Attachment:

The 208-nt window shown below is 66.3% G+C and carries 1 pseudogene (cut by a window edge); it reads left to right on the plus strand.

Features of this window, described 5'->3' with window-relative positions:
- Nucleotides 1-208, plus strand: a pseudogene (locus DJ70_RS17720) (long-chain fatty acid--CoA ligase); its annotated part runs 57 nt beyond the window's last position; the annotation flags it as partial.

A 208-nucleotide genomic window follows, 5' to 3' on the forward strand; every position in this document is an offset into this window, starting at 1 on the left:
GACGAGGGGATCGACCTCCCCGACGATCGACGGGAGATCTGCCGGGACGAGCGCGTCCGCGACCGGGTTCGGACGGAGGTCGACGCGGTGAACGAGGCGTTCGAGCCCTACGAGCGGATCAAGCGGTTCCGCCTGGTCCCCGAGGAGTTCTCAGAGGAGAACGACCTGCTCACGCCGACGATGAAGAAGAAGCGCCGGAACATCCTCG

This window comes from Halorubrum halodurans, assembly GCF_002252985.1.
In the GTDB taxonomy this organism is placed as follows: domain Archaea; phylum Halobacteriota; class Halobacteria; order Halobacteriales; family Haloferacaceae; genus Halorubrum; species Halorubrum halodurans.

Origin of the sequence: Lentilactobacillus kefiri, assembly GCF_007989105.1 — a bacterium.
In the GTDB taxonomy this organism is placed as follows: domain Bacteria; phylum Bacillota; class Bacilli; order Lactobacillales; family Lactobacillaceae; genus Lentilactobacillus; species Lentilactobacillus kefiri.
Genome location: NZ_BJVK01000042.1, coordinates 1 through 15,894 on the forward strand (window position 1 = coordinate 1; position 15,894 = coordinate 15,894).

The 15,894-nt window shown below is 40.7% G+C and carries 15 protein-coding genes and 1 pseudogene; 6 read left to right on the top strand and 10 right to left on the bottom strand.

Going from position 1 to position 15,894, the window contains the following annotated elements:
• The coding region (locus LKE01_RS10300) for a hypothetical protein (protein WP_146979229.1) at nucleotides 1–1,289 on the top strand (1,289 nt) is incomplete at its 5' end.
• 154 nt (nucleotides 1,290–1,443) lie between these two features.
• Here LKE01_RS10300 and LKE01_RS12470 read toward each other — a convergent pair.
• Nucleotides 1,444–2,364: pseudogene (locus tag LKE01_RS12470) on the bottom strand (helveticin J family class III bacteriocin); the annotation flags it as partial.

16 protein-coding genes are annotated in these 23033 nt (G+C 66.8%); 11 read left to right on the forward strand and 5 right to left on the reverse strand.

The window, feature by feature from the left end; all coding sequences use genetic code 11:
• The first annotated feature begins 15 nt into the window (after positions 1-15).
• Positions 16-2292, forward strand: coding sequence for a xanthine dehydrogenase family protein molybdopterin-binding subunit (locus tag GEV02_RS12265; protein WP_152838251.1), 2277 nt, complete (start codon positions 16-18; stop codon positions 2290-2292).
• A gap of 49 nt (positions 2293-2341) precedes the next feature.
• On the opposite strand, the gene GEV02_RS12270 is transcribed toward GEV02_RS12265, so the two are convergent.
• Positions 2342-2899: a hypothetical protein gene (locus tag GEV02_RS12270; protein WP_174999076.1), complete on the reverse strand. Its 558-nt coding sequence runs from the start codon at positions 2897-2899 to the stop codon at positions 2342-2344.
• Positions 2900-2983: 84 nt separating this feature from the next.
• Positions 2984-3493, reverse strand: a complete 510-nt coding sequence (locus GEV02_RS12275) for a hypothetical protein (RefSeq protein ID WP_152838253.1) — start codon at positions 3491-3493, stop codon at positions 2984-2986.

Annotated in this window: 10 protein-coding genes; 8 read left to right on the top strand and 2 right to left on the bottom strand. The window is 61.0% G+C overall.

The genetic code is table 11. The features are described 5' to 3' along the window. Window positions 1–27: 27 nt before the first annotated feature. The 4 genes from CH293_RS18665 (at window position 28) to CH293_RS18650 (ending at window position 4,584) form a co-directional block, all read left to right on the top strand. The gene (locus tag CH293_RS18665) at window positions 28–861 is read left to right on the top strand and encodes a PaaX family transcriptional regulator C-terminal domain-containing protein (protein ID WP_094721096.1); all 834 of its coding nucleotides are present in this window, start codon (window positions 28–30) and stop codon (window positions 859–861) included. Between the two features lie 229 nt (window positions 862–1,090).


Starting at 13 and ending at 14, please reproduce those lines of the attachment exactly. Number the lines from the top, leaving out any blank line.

• The coding region (locus LKE01_RS10300) for a hypothetical protein (protein WP_146979229.1) at nucleotides 1–1,289 on the top strand (1,289 nt) is incomplete at its 5' end.
• 154 nt (nucleotides 1,290–1,443) lie between these two features.